Michael Stein-Ross

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since May 20, 2015
Born and raised in the Pacific Northwest, I now teach internationally and will return to the NW in a few years to start a farm.
Temp: Caracas, Venezuela. Perm: Cedar River/Lake Washington Watershed
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Recent posts by Michael Stein-Ross

Thanks for this thread! You all may be interested in these two websites:

Buy Me Once -- https://buymeonce.com/

Buy It Once Blog -- https://www.buy-it-once.com/wp/

I have found these helpful when I'm looking for products that will last a lifetime.
1 year ago

paul wheaton wrote:I added to the first post:

Level 0 Poisons dandelions

Level 2 pulls up dandelions

Level 4 Allows dandelions, eats some of them and enjoys blowing on dandelion seed heads

Level 6 Exchanges dandelion seeds with others to get a really great tasting dandelion

Level 8 After eating the greens, roasts dandelion roots, makes tea, and has a tea party with neighbors to discuss the wonders of taproots.
2 years ago

paul wheaton wrote:

soil wrote:
how about impressing everyone WHILE saving the global situation

Well, yes, there are some writers that have the ability to appeal to a massive scale. 

I think that if the article is about being green, then it won't be read by the level zero folks. 

This is similar to when my PDC instructor Larry Santoyo told us to never use the word Permaculture outside of class. You have to meet people where they are at and speak their language if you want them to consider your ideas.
3 years ago
Here is the answer I received from the owners of the online courses. Hope this clears up any questions. They were very quick with their response as well so anyone who has more questions should just shoot them an email.

Hey Michael,

First question: With a streaming purchase do we have unlimited access to streaming for all time? Because I know I will want to come back to the videos again.

Yes you have access to the streaming videos for all time.

Second question: Can we work out a download option for the same price as the thumb-drive? I don't understand why you would offer an option to mail a thumb drive and not one for downloads since the thumb drive option takes longer and uses up more natural resources.

Sorry we can do the streaming or the thumb-drive only. We don't have a download back end set up for that volume (file size) of video files.

I think you would be happy with the streaming. Lots of our users come back over and over to re-watch the same videos. It's lifetime access.

Please let us know if you have further questions.

All the best,

Chris and Samantha
4 years ago

Rose Pinder wrote:...but the streaming video makes it very difficult. I'm on a slow connection and I pay for data amounts (i.e. I have to pay each time I watch). I've done online courses where the content is downloadable, which makes them much more accessible and better learning for people who need to watch repeatedly, or jump back and forth...

These are quite intriguing. Is it true then that the course materials are not downloadable for future reference? Then would we be given unlimited access to the streaming that we could then go back to time and again?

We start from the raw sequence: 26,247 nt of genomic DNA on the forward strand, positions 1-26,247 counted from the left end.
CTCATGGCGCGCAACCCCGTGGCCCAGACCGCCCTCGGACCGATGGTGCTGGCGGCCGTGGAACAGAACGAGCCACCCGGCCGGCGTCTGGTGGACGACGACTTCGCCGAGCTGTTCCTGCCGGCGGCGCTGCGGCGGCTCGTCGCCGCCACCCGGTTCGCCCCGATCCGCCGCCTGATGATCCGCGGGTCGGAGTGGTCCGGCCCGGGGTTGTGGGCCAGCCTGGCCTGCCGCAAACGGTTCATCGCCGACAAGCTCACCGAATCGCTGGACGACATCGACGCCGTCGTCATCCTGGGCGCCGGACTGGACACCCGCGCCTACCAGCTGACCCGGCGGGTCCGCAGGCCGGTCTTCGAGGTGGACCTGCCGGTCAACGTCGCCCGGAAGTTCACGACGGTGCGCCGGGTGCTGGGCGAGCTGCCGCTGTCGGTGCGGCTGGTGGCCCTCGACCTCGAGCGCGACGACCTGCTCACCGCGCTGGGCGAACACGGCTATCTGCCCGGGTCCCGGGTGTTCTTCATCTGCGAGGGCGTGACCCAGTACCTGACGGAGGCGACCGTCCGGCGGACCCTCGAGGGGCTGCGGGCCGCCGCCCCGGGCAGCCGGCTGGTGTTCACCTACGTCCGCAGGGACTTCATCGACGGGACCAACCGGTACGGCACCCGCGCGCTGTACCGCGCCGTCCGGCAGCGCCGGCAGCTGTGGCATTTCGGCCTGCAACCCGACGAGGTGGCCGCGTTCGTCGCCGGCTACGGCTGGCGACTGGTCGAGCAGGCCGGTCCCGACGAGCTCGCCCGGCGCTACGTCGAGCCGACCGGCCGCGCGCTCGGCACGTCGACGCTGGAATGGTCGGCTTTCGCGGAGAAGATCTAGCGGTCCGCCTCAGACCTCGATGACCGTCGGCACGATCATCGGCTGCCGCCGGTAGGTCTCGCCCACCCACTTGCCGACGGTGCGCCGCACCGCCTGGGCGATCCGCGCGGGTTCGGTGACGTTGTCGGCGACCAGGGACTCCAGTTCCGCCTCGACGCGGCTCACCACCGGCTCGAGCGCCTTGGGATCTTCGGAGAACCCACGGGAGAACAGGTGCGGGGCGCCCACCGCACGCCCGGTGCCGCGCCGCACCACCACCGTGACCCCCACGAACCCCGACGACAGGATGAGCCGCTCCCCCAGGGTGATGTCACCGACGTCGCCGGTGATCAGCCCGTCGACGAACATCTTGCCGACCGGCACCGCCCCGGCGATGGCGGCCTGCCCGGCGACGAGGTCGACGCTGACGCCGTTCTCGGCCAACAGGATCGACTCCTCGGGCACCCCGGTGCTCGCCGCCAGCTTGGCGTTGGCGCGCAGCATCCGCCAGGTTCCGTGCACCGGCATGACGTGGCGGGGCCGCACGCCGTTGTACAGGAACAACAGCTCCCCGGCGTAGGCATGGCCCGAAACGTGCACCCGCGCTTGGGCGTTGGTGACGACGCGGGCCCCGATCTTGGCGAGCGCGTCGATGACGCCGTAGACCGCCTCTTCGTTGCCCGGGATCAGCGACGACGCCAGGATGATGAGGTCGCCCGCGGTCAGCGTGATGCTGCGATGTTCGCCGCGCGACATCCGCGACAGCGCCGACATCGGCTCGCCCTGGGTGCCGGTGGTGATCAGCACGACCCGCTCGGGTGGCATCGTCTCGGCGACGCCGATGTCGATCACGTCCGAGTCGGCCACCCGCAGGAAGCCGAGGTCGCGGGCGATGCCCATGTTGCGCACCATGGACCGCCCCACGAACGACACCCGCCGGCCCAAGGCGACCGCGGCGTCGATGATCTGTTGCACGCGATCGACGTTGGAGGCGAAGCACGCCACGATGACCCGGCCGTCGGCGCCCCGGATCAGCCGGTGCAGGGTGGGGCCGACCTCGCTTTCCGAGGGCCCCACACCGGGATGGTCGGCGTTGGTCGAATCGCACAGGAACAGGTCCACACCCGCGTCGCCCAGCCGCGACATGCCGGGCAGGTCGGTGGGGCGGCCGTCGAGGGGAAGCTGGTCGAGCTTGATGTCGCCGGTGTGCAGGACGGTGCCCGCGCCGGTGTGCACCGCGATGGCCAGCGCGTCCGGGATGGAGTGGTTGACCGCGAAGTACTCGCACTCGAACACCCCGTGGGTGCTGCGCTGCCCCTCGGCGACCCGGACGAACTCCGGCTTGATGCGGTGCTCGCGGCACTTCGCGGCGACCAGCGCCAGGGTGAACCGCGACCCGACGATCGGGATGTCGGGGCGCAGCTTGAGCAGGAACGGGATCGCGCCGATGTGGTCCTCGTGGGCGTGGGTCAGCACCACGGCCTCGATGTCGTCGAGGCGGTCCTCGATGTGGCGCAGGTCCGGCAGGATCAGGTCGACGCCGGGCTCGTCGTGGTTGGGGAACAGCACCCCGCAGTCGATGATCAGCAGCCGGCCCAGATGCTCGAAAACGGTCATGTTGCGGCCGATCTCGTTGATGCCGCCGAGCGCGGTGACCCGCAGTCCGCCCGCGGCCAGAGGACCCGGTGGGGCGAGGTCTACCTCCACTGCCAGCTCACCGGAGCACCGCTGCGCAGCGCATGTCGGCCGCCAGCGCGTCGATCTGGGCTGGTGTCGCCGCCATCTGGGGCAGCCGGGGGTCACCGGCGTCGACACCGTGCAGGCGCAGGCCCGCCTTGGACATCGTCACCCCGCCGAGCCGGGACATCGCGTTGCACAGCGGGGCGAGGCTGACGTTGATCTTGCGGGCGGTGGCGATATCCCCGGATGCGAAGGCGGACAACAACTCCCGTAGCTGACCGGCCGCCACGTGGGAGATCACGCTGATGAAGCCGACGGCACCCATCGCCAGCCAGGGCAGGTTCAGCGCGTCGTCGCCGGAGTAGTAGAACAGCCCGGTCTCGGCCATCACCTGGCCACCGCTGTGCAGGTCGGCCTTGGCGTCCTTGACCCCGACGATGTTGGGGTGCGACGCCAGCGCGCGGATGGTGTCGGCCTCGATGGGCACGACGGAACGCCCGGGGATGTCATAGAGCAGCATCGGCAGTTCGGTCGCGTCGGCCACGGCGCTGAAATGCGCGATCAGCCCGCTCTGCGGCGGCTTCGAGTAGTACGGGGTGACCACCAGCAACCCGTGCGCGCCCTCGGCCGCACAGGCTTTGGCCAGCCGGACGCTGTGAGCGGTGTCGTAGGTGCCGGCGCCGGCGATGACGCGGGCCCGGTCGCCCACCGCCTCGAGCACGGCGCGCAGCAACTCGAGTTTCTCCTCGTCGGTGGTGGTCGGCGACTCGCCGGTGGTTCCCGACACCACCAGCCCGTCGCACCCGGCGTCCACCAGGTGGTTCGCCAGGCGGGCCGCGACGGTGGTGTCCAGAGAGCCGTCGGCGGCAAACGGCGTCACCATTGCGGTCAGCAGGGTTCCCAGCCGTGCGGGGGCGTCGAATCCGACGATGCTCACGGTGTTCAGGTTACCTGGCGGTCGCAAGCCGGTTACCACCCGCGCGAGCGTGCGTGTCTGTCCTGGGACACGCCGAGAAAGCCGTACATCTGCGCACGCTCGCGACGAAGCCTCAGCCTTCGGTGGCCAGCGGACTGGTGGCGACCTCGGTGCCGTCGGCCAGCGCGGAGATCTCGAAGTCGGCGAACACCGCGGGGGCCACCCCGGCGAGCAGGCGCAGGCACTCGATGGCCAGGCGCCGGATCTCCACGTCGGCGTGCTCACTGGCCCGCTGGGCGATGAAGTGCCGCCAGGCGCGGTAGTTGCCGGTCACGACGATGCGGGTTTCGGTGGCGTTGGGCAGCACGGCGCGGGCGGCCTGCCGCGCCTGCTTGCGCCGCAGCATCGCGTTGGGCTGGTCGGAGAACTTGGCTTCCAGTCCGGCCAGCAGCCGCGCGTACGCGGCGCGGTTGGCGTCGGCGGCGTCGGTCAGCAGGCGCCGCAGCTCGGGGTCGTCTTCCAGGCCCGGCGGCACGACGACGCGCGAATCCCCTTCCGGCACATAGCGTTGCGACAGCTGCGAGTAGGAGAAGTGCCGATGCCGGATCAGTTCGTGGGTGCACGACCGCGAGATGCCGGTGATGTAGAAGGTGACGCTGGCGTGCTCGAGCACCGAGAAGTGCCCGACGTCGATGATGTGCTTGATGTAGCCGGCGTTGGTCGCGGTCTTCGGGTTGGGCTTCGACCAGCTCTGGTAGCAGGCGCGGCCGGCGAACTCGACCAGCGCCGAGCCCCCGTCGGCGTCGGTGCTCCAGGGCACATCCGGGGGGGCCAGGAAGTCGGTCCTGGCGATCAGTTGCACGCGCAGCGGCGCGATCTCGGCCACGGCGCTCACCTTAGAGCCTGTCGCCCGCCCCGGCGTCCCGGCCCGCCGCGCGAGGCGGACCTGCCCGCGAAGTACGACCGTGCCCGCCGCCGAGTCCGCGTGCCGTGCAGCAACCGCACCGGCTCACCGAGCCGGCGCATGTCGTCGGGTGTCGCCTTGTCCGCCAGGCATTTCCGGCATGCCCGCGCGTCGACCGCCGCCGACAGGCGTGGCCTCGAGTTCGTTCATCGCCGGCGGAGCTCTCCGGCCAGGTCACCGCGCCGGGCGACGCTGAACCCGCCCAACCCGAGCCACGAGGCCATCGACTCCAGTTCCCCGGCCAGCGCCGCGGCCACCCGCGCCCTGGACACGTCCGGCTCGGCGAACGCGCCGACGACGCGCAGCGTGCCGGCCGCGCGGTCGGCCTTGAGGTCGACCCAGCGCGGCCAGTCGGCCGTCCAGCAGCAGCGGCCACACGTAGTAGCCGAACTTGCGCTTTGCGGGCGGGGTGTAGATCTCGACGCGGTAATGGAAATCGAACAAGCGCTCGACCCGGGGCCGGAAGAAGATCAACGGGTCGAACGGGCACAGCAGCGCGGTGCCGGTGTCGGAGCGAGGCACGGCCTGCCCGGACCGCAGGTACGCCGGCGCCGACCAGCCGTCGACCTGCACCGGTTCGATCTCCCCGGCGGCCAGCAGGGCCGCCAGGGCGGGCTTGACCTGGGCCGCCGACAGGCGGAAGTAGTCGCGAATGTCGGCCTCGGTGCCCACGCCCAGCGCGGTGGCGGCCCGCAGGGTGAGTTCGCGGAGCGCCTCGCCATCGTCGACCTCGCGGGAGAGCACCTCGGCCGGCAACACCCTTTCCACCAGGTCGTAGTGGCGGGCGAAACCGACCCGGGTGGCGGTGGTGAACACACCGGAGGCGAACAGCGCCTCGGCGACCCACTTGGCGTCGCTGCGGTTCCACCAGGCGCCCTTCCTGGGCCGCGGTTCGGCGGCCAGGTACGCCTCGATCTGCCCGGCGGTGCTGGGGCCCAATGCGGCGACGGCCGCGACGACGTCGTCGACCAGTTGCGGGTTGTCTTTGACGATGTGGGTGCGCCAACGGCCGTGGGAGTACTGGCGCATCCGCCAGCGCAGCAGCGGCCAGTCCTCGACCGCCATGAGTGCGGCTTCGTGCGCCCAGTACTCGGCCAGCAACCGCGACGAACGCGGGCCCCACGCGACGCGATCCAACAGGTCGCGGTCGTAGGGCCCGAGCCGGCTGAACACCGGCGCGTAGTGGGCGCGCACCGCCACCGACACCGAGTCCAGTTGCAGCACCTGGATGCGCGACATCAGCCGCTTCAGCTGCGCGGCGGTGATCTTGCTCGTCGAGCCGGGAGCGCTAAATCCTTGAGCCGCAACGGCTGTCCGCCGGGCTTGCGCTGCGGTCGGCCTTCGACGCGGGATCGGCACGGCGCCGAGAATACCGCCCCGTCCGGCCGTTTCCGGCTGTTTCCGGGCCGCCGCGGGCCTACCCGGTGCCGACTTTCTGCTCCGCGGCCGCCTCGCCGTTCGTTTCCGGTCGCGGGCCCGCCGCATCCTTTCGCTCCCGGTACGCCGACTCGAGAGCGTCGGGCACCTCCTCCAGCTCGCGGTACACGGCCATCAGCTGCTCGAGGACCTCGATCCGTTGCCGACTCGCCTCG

It looks like there is a slightly more expensive option for a thumb drive to be shipped to me by mail but that seems unnecessary since zipping it through the interwebs would faster and has a smaller footprint.

I suppose I'll contact the provider of the course to see if there are other options.
4 years ago
Hi Nicole,

Now you have me interested in the propagation of Oregon grape and salal! I did a quick Google search and it's looking promising and not too difficult. Cuttings seem like less work than growing from seed.

Here's something I found about Oregon grape on www.thegardenhelper.com (but more detailed and technical processes can be found at www.nativeplantnetwork.org):

Growing Requirements for Oregon Grape Plants

Oregon Grapes are hardy in USDA zones 5-9.
These undemanding plants can be grown in almost any light, from full sun to dense shade,
but will grow best in partial shade.
They will tolerate a wide range of soil types, but thrive in humus rich, slightly acidic, evenly moist but well draining garden soil

Propagating Oregon Grapes and Growing them from Seed

Oregon Grape plants can be propagated with cuttings
taken from semi-ripe wood in the fall.
Sucker growths at the base of the plant can be removed
and planted elsewhere in the spring.

Oregon Grape seeds require 3 weeks of cold stratification.
For the best results, the seed should be sown in the garden as soon as it is fully ripened in the fall, for germination during the following spring.
Stored seeds may take up to six months to germinate.
When starting Oregon Grape seeds indoors, place them in moistened planting mix and store them in the refrigerator for 3 weeks prior to sowing.
Maintain a temperature of 50° in the growing medium until germination, which takes about 6 weeks if the seeds are fresh.
4 years ago
Hi Nicole,

Do you have Oregon Grape or salal growing? Something native to your area like that might work well for you and maintain the wild forest look you like. Those berries can be made into some good jams and when nicely ripe don't make a half bad snack.

Good luck!
4 years ago
Hello Thomas and all,

I've been on a few guided edible plants walks in Seattle parks (Lincoln and Discovery) but they were pretty basic. I imagine knowing the patterns in this book would amplify any future walks. Maybe I'd be able to eventually lead my own! I look forward to seeing if my local library can order the new version in color.

Thanks for sharing your wisdom.

4 years ago